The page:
The US government has no idea how much money Sam Smith, a bartender in Orange Beach, Ala., socks away during the 100 days of summer that define the Gulf Coast high season. Let’s just say it’s a fair amount.
BP has promised to make “whole” those whose livelihoods are curtailed because of the gargantuan spill. But now the claims process is being taken over by Kenneth Feinberg, the Obama-appointed manager of BP’s $20 billion escrow account aimed at settling damages from the Gulf oil spill, and Smith suspects that his inability to document his prior years’ earnings means his bid to recoup what’s likely to be a catastrophic loss of wages will probably be denied.
“I might not get fully compensated, but at least I’d get a check from BP,” says the father of a 10-month-old girl, who asked that his last name be changed for this story. “With the government involved, my chances of recovering what I might have made are going to be just about nil.”
Here on the bucolic Gulf – pink sunsets, sand between toes – cash-in-pocket defines the rhythms of life and commerce for Smith and many of the nearly 400,000 yearly and seasonal tourism workers, as well as tens of thousands of fishermen and dockworkers.
At least $1.4 billion of income is likely kept off the books every year along this stretch of Texas, Louisiana, Mississippi, Alabama, and Florida – a system that’s prevailed for generations on well-worn docks and restaurant patios, far from the eyes of IRS agents.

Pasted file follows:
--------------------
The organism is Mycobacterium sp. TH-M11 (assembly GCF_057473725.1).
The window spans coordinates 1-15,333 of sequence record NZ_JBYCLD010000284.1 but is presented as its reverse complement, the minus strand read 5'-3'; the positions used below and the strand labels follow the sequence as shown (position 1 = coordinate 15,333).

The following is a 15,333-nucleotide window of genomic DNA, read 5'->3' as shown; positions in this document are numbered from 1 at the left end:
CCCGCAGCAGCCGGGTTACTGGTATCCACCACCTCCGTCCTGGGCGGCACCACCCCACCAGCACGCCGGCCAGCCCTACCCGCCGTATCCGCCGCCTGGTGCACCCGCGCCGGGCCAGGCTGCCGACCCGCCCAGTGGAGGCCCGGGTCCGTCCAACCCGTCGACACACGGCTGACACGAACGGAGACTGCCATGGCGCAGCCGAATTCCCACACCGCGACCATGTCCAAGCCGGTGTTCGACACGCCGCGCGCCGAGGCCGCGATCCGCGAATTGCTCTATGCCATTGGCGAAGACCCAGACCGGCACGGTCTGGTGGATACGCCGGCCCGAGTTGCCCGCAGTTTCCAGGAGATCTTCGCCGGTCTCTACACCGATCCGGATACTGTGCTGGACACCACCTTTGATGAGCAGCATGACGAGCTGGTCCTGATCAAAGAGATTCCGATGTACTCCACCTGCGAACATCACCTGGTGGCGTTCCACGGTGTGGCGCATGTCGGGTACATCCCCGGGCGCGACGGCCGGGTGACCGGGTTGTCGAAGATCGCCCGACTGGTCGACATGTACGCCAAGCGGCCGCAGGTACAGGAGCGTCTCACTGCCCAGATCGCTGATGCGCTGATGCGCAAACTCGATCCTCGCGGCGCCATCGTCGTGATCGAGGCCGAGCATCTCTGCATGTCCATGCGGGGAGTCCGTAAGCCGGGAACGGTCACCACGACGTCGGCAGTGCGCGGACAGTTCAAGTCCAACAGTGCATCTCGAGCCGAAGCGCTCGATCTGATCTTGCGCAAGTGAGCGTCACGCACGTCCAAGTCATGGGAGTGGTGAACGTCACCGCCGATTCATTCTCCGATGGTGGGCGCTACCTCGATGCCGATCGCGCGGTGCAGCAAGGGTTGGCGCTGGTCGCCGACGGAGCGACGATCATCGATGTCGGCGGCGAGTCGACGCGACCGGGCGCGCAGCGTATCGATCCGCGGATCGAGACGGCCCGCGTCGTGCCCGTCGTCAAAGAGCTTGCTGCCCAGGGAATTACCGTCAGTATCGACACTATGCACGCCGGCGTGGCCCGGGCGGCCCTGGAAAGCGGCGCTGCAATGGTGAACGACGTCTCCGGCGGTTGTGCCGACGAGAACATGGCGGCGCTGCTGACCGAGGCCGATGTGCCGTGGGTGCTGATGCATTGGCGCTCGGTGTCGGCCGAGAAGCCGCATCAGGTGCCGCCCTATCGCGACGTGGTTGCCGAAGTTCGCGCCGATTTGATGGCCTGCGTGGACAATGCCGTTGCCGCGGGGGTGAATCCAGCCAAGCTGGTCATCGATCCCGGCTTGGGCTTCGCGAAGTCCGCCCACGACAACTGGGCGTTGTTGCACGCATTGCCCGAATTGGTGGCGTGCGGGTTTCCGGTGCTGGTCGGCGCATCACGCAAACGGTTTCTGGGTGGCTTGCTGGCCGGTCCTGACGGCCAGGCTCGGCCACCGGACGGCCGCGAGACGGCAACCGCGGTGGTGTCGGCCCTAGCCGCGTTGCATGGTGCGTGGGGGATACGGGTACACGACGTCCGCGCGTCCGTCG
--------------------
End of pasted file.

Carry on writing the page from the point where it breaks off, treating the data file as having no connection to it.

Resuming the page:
With tourism business down by 80 percent along much of the oil-tainted coast, those least able to handle a crimp in wages are likely to be hit hard under any new Gulf Coast-Feinberg Fund guidelines. The reality is that BP’s compensation promise, with a federal administrator in charge, may fall short for the denizens of the Gulf Coast’s vast underground economy.
“The bottom line is we need to be worrying about today and tomorrow,” says Jimmie Fry of the nonprofit Legal Services Alabama, which represents low-income residents. “Let’s don’t take bread out of these people’s mouths so we can cross t’s at the IRS.”
The underground economy on the Gulf is largely unquantifiable, never captured on the IRS’s 1099 forms.